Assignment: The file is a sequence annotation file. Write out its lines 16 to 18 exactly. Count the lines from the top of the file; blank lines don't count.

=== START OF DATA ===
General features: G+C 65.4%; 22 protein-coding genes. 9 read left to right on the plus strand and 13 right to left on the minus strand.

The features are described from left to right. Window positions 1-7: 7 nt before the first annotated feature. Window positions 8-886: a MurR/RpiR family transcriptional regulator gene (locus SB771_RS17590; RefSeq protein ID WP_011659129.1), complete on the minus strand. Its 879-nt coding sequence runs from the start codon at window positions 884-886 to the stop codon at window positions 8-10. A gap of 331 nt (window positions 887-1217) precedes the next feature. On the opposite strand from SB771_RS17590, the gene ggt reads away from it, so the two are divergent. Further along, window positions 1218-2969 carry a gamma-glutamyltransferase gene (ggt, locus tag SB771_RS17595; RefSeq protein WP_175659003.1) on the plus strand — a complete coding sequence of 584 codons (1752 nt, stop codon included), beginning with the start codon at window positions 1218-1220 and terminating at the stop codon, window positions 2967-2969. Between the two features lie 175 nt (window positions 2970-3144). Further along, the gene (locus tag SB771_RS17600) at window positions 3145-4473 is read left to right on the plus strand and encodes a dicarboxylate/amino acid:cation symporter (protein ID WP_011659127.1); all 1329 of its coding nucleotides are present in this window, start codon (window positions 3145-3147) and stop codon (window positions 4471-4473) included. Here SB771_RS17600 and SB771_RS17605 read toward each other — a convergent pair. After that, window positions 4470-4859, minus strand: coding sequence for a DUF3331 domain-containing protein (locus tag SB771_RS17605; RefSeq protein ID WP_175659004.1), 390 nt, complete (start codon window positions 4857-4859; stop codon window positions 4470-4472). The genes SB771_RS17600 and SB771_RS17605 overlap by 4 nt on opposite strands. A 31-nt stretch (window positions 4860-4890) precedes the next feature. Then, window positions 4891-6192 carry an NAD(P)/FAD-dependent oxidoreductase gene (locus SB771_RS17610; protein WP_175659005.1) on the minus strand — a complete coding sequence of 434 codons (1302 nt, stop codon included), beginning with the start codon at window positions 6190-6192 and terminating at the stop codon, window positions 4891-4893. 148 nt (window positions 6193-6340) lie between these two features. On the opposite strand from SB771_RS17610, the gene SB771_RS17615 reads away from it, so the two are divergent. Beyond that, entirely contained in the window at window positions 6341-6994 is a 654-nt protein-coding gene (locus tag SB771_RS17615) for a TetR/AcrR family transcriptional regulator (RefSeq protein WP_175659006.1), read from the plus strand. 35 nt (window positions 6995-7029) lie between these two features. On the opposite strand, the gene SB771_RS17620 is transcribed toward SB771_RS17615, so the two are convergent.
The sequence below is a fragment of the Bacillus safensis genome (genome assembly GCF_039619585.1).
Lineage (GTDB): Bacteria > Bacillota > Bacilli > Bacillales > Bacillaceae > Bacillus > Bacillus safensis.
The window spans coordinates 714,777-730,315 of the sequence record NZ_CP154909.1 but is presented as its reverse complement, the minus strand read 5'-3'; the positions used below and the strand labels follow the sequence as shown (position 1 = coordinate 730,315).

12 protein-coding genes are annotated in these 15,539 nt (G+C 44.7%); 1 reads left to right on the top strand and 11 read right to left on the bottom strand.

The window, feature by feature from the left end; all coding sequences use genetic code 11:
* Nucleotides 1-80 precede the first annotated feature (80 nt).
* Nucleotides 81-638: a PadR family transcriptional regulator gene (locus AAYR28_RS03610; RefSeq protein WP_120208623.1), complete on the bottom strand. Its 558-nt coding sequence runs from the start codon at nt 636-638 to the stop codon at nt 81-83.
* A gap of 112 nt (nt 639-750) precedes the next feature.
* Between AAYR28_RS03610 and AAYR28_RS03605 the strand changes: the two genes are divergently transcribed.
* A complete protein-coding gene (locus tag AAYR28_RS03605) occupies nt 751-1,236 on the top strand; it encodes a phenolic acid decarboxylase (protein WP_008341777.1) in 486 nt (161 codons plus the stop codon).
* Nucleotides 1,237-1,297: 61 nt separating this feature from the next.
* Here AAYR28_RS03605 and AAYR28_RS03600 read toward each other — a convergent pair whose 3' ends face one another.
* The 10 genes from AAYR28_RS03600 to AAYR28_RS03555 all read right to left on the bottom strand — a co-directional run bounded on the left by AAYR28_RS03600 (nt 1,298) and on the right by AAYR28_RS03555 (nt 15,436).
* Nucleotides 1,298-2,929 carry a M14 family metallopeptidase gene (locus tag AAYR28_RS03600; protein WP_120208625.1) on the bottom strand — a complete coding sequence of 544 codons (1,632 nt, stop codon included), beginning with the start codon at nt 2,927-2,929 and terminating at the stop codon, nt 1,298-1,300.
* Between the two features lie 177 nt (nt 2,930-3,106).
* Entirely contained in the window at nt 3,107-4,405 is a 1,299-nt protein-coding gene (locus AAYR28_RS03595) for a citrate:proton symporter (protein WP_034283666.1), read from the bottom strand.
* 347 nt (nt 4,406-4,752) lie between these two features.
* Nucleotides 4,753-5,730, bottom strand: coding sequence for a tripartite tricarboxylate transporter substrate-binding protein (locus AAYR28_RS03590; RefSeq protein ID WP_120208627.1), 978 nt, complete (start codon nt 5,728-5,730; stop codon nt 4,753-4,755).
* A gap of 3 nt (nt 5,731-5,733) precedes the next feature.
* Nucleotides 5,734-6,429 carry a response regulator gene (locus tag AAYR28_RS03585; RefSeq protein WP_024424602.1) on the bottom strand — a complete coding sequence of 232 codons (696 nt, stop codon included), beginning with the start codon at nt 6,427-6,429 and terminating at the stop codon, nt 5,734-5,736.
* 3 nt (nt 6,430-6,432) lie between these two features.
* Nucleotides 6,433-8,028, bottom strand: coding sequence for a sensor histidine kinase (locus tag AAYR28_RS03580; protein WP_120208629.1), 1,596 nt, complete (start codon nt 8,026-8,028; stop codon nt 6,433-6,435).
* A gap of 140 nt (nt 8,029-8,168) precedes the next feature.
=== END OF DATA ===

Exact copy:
* Nucleotides 1,298-2,929 carry a M14 family metallopeptidase gene (locus tag AAYR28_RS03600; protein WP_120208625.1) on the bottom strand — a complete coding sequence of 544 codons (1,632 nt, stop codon included), beginning with the start codon at nt 2,927-2,929 and terminating at the stop codon, nt 1,298-1,300.
* Between the two features lie 177 nt (nt 2,930-3,106).
* Entirely contained in the window at nt 3,107-4,405 is a 1,299-nt protein-coding gene (locus AAYR28_RS03595) for a citrate:proton symporter (protein WP_034283666.1), read from the bottom strand.